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Discussion Starter #1
Hello again!

For those of you who have followed my saga through the terrible year of 2009, I think it's time to put Vanessa down for some serious work :(

I've been fighting with the carbs since I put the V&H Cruisers on back in September (the soap opera that was 55 days). She's had trouble breathing properly since that whole debacle. I've done the smoke test to check for exhaust leaks and have found no indication of that being the issue. I decided I was going to rip the carbs off and rebuild them, but I just couldn't do it until the snow hit or until I was absolutely forced into it. Well, sad to say, I think that time has come.

Last night I took her out for a ride up to the pub to celebrate the passing of a wonderful woman- the turn out was awesome as there was standing room only in the bar as we walked outside to release memory balloons into the sky. Well, as I pulled out of my neighborhood, Vanessa started huffing and puffing like she was out of gas. As I sat at a light and played with the idle screw and throttle, she sputtered more and more until she stopped completely. Well I pushed her onto the side walk and mucked with the petcock, making sure it wasn't off or in reserve. Once I verified that, I tried to fire her up again and she wouldn't start. Then I threw the choke into full position and she started just fine- more indication there are some serious carb issues going on. Well I rode her to the pub to spend some time with friends then home again with no further issues other than minor popping and some mild sputtering.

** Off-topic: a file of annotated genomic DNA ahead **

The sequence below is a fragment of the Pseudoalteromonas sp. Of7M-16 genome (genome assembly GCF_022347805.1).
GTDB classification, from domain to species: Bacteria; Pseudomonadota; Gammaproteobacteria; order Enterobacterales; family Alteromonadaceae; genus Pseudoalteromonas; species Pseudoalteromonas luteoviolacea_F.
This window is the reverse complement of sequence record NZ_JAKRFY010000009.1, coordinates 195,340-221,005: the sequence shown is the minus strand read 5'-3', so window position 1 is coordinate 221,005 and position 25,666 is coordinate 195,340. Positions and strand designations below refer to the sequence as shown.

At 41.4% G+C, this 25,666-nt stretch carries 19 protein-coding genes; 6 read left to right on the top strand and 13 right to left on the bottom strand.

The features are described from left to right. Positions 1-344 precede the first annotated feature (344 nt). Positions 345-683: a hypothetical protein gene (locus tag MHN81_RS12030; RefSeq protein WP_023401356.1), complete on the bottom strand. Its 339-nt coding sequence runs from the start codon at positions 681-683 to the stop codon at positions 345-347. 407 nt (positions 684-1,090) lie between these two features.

This morning I brought her out into the sun to warm up when I started looking her over really good. To my horror, I now see she has some sort of an oil leak, though I'm not sure where it's coming from. It makes me want to tear her down that much more to make her whole again. The only problem is, as most of you who read my posts probably know, I have nearly NO mechanical knowledge. I'm hesitant to tear her down because I'm afraid she might not come back to life after. However, I refuse to take her to a shop as my last experience with doing so was so unpleasant I vowed it to be my last.

So I appeal to the good people of this forum for guidance and advice. I'm prepared to buy whatever tools will be required, though I have a good start so far. I think the time has come to put her in the man cave for the winter and tear her down. I want to remove the airbox (for an ear shave), the carbs (for a complete rebuild and possible re-jet), and possibly the motor to address the oil leak. I started to do this a week or so ago before I decided I couldn't sacrifice her to the work- I just had to get a few more miles in before hand, and now it seems impossible to postpone any longer.

Here is my starting point and the questions that follow. I'll appreciate any feedback you might have:

1) In pulling the airbox, is there a way to do this without pulling the engine completely or destroying the parts?

2) Is it possible to pull the carbs without removing the airbox? My hands are quite big and everything is packed so tightly in there I can't see a way to do so on my own.

3) What is the "best" way to detect the root cause(s) of this oil leak?

4) Anyone who has gone through rebuilding these things, can you offer some tips, advice, or even a "what to expect" list? I'm about to turn this into my primary project as I go on the hunt for a new bike. I'm gonna keep this one, but I need something reliable in the mean time.
 

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Concert connoisseur
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2,231 Posts
where does the oil seem to be leaking from. mine was in the front up over the oil filter, almost looked like it was coming out of the cylinder head. it trickled all the way down and dripped off the bike on the left side when parked back behind the shifter. it was a five minute fix and cost a buck or two for both cylinders as it was just the spark plug tube overflow. hopefully yours is the same location with all the trouble your having.
hope you get her all worked out by spring!